I choose to read aloud every day for a couple of reasons. First, it’s a great time to spend with him. Second, allowing him to see me read is an example to him that reading can be enjoyable.
So with those things in mind, our literature time is spent with me reading to him. He gets exposure to literature rich books he enjoys and can experience books that he otherwise wouldn’t if he were forced to read everything on his own.
Choosing Appropriate Books For Your Child to Read
It’s important to let our children have successes in their learning. To do this we need to make sure we are not setting them up to fail. It’s important that our children with dyslexia practice their reading skills on a regular basis. It’s like exercise for the brain. Our job here is to make sure we are choosing books (or assigned number of pages) that are not too long.
The last thing we want to do is discourage reading by asking too much of them. We need to recognize our child’s ability and find books that will challenge them to grow their skills, but not be too difficult or overwhelming that they give up feeling like a failure.
It may take a little time, but you’ll learn to notice the length of reading your child can handle at a time. With time and practice, the length will increase, but we need to have realistic expectations and start small.
When it comes to reading level, a trick I have found helpful is to have your child start reading a book to you. If they need help on more than 5 words within the first couple paragraphs the book is beyond their current reading level. It doesn’t mean they won’t read it someday, but again, the key here is to grow their confidence. Pick books that will not be such a struggle for your child.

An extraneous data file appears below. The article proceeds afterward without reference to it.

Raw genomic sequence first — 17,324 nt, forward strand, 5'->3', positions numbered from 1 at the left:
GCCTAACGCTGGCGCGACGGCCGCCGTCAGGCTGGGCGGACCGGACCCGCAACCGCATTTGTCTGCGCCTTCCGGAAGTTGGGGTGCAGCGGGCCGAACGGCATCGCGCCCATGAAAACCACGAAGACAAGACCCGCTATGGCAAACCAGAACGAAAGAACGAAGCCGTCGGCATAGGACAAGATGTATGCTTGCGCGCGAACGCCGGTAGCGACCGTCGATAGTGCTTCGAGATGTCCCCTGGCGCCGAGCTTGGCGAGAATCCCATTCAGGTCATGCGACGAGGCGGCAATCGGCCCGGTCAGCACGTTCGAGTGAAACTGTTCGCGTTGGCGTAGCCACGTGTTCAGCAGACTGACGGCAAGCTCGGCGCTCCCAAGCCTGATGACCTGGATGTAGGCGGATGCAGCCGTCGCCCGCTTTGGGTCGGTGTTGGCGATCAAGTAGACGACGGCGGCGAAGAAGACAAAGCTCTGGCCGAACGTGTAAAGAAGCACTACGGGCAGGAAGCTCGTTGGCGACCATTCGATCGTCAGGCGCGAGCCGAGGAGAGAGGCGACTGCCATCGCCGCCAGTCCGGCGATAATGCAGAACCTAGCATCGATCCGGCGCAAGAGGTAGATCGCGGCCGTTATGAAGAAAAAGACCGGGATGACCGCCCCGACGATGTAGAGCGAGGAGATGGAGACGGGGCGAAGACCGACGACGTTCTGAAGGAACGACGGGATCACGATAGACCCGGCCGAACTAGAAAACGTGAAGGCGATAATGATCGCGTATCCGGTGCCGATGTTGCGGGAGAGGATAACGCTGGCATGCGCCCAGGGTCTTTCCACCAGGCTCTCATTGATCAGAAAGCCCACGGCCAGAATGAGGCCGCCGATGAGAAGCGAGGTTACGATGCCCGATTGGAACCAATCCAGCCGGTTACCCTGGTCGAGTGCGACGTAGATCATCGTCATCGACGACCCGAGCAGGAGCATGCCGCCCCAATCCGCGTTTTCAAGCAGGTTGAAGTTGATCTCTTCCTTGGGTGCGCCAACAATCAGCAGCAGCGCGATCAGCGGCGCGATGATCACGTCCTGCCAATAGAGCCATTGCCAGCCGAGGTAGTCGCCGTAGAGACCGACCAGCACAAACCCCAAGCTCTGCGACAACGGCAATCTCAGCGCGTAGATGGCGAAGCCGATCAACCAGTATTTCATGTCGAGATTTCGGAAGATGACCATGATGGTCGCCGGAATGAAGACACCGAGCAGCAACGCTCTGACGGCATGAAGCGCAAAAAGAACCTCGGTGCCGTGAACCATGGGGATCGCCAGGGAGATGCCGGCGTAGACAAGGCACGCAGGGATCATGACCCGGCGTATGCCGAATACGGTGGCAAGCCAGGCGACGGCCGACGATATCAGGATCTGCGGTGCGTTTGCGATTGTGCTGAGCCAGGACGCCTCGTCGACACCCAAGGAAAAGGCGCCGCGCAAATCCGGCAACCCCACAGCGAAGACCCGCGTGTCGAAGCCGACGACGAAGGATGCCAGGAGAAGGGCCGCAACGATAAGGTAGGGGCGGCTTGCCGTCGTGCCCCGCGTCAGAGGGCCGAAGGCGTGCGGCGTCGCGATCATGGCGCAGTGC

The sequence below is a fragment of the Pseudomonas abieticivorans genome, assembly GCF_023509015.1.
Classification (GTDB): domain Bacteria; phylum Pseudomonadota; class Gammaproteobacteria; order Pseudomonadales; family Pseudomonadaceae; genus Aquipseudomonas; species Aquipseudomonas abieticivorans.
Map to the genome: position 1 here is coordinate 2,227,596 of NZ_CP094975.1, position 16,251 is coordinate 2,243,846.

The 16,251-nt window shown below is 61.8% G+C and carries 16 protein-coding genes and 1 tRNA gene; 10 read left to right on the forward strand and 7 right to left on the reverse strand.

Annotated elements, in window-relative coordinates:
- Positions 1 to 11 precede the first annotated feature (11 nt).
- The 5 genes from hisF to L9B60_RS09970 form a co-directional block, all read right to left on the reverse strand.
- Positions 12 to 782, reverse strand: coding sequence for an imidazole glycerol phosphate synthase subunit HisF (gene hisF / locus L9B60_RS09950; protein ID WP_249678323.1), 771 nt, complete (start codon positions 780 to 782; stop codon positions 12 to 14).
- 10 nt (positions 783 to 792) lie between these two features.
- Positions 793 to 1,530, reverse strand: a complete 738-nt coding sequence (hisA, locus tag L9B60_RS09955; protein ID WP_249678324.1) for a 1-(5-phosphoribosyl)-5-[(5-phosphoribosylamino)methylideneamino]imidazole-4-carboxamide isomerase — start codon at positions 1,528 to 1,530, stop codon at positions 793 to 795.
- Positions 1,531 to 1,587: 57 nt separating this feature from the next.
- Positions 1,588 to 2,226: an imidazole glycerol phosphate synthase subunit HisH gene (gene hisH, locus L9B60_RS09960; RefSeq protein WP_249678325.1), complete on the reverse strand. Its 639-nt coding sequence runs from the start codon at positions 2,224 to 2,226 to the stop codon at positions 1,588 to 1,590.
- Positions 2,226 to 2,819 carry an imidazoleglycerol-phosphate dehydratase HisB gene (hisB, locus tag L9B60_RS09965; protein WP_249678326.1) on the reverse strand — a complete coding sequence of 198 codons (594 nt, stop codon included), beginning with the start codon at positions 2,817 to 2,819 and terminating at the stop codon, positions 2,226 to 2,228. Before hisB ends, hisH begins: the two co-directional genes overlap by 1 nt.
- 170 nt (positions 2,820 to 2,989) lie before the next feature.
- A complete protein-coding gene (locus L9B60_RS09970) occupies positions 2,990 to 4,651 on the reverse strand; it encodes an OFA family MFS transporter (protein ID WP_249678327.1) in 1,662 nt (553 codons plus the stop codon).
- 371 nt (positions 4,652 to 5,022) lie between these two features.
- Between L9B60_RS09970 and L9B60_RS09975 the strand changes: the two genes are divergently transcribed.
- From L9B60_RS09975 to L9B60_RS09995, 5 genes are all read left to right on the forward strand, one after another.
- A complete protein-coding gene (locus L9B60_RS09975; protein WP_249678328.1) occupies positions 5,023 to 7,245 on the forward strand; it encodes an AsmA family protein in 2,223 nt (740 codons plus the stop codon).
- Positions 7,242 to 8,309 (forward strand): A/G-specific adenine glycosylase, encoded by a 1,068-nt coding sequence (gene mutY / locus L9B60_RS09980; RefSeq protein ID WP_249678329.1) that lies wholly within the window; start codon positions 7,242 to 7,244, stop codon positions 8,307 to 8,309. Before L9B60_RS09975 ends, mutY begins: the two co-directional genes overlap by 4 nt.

Audiobooks are also a great option. They accomplish many of the same goals read aloud time accomplishes. Grasshopper will listen to audiobooks before bed, in the car, and while playing Legos. We even have one of his textbooks on audiobook this year to allow for more independent learning.
One of the biggest fear parents of children with dyslexia have is that using audiobooks is like cheating. Here are my thoughts on that. While it’s still important we have our children read books at their reading level like mentioned above, they are often able to digest material at a much higher level.Claiming a #dyslexic individual using audiobooks is cheating is like saying it's cheating for a blind person to use braille. Click To Tweet
Claiming a dyslexic individual using audiobooks is cheating is like saying it’s cheating for a blind person to use braille. Both are accommodations. The same information can be obtained through reading it, feeling it (braille), or hearing it. They’re still learning the material. Using audiobooks isn’t cheating, it’s allowing your child to have access to information they would struggle to have access to otherwise.
The Key to Adaptations for Dyslexia
The key, of course, is to know your child. Observe them, see where they need the most help and tweak your curriculum to provide appropriate accommodations to meet your child with dyslexia.